D-BRIEF – Employment & Pensions Blog: Racism in the workplace

The TUC recently published a report on racism and inequality in the workplace, finding that two in five people have experienced racism at work in the past five years. In most cases, respondents reported that they had experienced racism from peers but one in six reported racism by a manager. The TUC report highlights that racism is still prevalent in the workplace, and below we consider how employers can reduce instances of workplace discrimination and promote equality and inclusivity.

Equality and anti-harassment policies

Establishing comprehensive policies demonstrate that an employer values equality and diversity and is willing to take proactive steps to reduce instances of discrimination.

Equality and anti-harassment policies should be publicised as widely as possible and should cover all staff, not just employees. The policies should also set out a clear procedure detailing how staff can report any instances of discrimination and how complaints will be investigated.


Employers should provide regular training on equality issues to ensure that staff understand their rights, duties and obligations. It is good practice for such training to form part of an induction process for new employees so that new joiners are clear about the behaviours expected in the workplace from the outset.

Employers should keep records of which employees have received training and should provide regular sessions throughout an individual’s employment to keep knowledge refreshed.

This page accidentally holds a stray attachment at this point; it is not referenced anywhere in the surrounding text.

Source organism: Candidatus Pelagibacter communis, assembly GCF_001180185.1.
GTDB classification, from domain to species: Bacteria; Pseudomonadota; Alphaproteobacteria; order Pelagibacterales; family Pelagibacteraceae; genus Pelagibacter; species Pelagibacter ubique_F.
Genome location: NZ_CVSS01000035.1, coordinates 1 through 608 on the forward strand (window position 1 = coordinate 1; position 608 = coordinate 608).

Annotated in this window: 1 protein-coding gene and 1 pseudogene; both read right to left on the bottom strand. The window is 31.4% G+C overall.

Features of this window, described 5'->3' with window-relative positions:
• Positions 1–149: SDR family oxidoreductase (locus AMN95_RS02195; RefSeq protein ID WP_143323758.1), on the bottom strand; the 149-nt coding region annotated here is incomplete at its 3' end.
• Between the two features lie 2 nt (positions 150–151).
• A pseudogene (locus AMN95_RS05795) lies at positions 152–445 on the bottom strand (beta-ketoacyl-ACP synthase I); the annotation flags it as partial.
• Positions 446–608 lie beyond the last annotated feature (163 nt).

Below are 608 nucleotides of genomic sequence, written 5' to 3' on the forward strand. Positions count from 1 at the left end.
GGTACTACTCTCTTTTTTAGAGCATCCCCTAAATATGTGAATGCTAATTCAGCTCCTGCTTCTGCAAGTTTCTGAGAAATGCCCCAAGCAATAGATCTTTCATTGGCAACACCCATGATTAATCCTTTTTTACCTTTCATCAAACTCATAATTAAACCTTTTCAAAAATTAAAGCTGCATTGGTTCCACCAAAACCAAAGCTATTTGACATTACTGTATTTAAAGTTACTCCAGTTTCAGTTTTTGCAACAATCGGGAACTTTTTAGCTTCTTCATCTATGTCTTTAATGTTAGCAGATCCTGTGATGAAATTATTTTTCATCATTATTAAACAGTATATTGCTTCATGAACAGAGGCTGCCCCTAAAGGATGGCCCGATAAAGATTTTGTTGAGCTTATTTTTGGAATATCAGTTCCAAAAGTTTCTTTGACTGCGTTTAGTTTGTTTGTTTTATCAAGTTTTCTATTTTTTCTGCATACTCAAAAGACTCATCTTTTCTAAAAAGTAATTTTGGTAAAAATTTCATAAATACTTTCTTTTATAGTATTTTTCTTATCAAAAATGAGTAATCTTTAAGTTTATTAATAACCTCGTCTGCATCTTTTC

Unconscious bias

Unconscious biases are influenced by background, culture and personal experiences and affect every day behaviours and decision-making. Training can increase awareness about how unconscious biases may affect certain groups of individuals, encourage behavioural changes and reduce bias within the workplace.

Role of managers

Managers play a vital role in maintaining appropriate standards of behaviour and creating an environment where employees feel comfortable reporting concerns. Managers should be trained on how to deal with employee disclosures appropriately to ensure that victims of discrimination are not subjected to detriment or victimisation.

Encouraging open reporting

Employers should aim to promote an open culture where victims and witnesses of discriminatory behaviour feel supported enough to report it. This could be achieved by providing assurances that any disclosures will be kept confidential unless the employee agrees otherwise.

Employees should also be encouraged to openly discuss any needs or requirements arising from a protected characteristic.

Taking appropriate action

Employers must show that they take complaints of discrimination and harassment seriously by taking appropriate action where necessary. This includes fully investigating complaints raised and taking measures to address discriminatory behaviour.

“Reasonable steps” defence

An employer who follows the above steps may have a possible defence to a discrimination claim in relation to alleged discriminatory acts of its employees. To run a “reasonable steps” defence, an employer needs to show that it took all reasonable steps to prevent its employees from committing discriminatory acts, before the alleged discriminatory acts occurred.

For further information in relation to the above, please contact a member of our Employment Team.

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